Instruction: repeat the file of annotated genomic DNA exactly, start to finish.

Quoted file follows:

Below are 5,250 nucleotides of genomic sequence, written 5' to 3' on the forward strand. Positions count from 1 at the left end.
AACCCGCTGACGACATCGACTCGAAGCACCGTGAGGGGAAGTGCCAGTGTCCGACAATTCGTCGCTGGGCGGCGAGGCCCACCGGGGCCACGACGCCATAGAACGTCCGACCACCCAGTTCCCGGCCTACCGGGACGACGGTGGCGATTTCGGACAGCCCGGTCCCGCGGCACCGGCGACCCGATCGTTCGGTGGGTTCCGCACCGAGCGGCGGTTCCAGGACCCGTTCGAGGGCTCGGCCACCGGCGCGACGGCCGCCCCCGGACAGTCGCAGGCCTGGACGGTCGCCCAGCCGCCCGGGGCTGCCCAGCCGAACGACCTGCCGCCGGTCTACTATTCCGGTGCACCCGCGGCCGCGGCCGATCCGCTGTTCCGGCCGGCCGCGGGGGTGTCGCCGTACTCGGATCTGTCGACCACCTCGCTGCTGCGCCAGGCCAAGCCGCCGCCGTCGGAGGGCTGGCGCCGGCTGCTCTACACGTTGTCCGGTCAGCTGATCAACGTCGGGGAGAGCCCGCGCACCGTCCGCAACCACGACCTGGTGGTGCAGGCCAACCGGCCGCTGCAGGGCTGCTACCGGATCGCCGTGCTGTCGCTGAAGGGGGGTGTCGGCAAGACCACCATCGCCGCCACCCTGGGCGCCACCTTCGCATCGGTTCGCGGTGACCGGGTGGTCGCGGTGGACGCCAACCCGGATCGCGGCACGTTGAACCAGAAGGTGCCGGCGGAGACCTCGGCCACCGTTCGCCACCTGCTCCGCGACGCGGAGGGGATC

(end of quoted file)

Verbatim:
Below are 5,250 nucleotides of genomic sequence, written 5' to 3' on the forward strand. Positions count from 1 at the left end.
AACCCGCTGACGACATCGACTCGAAGCACCGTGAGGGGAAGTGCCAGTGTCCGACAATTCGTCGCTGGGCGGCGAGGCCCACCGGGGCCACGACGCCATAGAACGTCCGACCACCCAGTTCCCGGCCTACCGGGACGACGGTGGCGATTTCGGACAGCCCGGTCCCGCGGCACCGGCGACCCGATCGTTCGGTGGGTTCCGCACCGAGCGGCGGTTCCAGGACCCGTTCGAGGGCTCGGCCACCGGCGCGACGGCCGCCCCCGGACAGTCGCAGGCCTGGACGGTCGCCCAGCCGCCCGGGGCTGCCCAGCCGAACGACCTGCCGCCGGTCTACTATTCCGGTGCACCCGCGGCCGCGGCCGATCCGCTGTTCCGGCCGGCCGCGGGGGTGTCGCCGTACTCGGATCTGTCGACCACCTCGCTGCTGCGCCAGGCCAAGCCGCCGCCGTCGGAGGGCTGGCGCCGGCTGCTCTACACGTTGTCCGGTCAGCTGATCAACGTCGGGGAGAGCCCGCGCACCGTCCGCAACCACGACCTGGTGGTGCAGGCCAACCGGCCGCTGCAGGGCTGCTACCGGATCGCCGTGCTGTCGCTGAAGGGGGGTGTCGGCAAGACCACCATCGCCGCCACCCTGGGCGCCACCTTCGCATCGGTTCGCGGTGACCGGGTGGTCGCGGTGGACGCCAACCCGGATCGCGGCACGTTGAACCAGAAGGTGCCGGCGGAGACCTCGGCCACCGTTCGCCACCTGCTCCGCGACGCGGAGGGGATC